To multiply, or not to multiply. That is the question.
No, wait, it’s two questions. Is there evidence to support the existence of PR multipliers? And if not, are we hurting our own credibility by claiming such?
This week’s Conversations column introduces a new paper (free on the Institute website) by Mark Weiner, president of Delahaye, and Don Bartholomew, senior vice president of MWW Group. In “Dispelling the Myth of PR Multipliers and Other Inflationary Audience Measures,” the authors describe the ways in which multipliers are used by public relations professionals to report total impressions and value.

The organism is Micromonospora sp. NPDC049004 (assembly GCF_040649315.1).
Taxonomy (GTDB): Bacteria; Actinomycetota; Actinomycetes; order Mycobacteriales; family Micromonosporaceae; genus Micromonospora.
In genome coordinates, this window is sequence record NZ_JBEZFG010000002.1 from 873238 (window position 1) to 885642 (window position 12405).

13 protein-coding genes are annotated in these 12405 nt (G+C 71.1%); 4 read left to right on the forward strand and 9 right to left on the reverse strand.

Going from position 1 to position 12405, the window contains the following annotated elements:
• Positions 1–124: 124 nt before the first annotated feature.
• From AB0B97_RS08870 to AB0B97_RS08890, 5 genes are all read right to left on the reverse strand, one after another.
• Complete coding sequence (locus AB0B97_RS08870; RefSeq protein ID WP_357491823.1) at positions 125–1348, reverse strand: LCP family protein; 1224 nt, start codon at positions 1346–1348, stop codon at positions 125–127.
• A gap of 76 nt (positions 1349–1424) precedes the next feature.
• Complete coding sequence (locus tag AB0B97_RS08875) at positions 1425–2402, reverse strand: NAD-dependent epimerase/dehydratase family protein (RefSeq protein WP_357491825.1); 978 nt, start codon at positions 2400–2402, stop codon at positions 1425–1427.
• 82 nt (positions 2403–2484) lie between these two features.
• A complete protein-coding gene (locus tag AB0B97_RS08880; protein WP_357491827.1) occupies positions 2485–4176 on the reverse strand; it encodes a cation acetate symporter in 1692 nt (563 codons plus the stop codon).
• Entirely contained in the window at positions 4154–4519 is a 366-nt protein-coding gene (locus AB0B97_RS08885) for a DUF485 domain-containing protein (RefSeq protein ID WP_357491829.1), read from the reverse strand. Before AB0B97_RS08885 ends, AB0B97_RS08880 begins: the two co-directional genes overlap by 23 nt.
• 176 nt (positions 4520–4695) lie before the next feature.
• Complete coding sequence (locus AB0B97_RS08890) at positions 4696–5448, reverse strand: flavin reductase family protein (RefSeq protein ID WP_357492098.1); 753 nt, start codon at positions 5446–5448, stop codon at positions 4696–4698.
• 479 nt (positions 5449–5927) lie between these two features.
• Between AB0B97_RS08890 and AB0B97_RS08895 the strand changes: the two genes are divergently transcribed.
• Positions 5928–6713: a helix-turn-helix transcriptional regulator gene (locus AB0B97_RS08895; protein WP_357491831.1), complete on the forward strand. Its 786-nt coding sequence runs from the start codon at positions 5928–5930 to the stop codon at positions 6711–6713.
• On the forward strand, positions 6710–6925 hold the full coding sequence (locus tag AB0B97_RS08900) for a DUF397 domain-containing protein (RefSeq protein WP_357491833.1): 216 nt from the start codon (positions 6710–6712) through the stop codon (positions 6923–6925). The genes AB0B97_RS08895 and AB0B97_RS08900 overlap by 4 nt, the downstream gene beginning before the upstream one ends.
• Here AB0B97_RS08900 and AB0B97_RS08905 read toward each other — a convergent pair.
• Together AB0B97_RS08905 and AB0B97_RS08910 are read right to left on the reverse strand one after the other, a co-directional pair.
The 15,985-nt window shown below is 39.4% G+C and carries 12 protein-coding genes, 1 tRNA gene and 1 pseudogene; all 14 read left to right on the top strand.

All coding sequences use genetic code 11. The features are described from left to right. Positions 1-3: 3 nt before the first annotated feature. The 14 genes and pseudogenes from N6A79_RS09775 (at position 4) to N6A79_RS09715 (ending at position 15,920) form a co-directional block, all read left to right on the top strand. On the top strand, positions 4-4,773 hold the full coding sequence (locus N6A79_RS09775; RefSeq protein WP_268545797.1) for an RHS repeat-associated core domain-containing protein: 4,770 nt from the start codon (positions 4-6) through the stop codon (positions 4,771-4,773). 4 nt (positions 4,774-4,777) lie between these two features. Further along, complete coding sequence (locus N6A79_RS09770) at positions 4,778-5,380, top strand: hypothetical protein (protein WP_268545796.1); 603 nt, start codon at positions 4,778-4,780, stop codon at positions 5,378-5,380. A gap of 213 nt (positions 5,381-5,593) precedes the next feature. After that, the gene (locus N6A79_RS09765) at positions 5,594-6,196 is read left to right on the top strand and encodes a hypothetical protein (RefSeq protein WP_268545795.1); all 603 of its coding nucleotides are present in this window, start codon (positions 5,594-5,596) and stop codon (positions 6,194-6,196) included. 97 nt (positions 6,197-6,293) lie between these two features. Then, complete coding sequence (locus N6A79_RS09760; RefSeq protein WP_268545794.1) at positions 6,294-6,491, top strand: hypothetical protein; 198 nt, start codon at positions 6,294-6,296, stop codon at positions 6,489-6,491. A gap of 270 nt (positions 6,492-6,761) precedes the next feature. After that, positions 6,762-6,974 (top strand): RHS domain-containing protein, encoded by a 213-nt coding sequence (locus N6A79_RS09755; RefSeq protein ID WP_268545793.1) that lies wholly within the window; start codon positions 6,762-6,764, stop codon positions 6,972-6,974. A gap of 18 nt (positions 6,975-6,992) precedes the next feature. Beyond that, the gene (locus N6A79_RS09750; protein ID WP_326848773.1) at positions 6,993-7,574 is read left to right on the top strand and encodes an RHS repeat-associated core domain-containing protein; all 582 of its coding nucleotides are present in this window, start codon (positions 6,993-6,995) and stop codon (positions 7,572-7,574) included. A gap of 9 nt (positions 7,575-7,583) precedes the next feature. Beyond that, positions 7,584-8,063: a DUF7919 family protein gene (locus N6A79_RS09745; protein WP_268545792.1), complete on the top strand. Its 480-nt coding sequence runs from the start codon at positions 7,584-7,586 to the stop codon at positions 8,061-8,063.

Multipliers are sometimes rationalized based on assumptions about pass-along circulation or the higher credibility of PR impressions compared to advertising. The authors argue that the facts behind these assumptions are weak (at best).
In particular, there is the widely repeated claim (you’ve all heard it) that a news or feature placement is worth two to three times as much as the same ad space (or time). No matter how many times you’ve heard that claim, the authors say there is no known objective research to support it.
And the risks of PR multipliers? The authors offer real-life situations where multipliers have proven hazardous -for example, when a client employing multiple agencies called them all on the carpet to justify the different multipliers they were using.
Weiner and Bartholomew recommend the most straightforward approach. For print, impressions equal circulation. For broadcast, impressions equal audience. And for online audiences, impressions equal visitors.
But what do you think about the use of multipliers?
President and CEO
Institute for Public Relations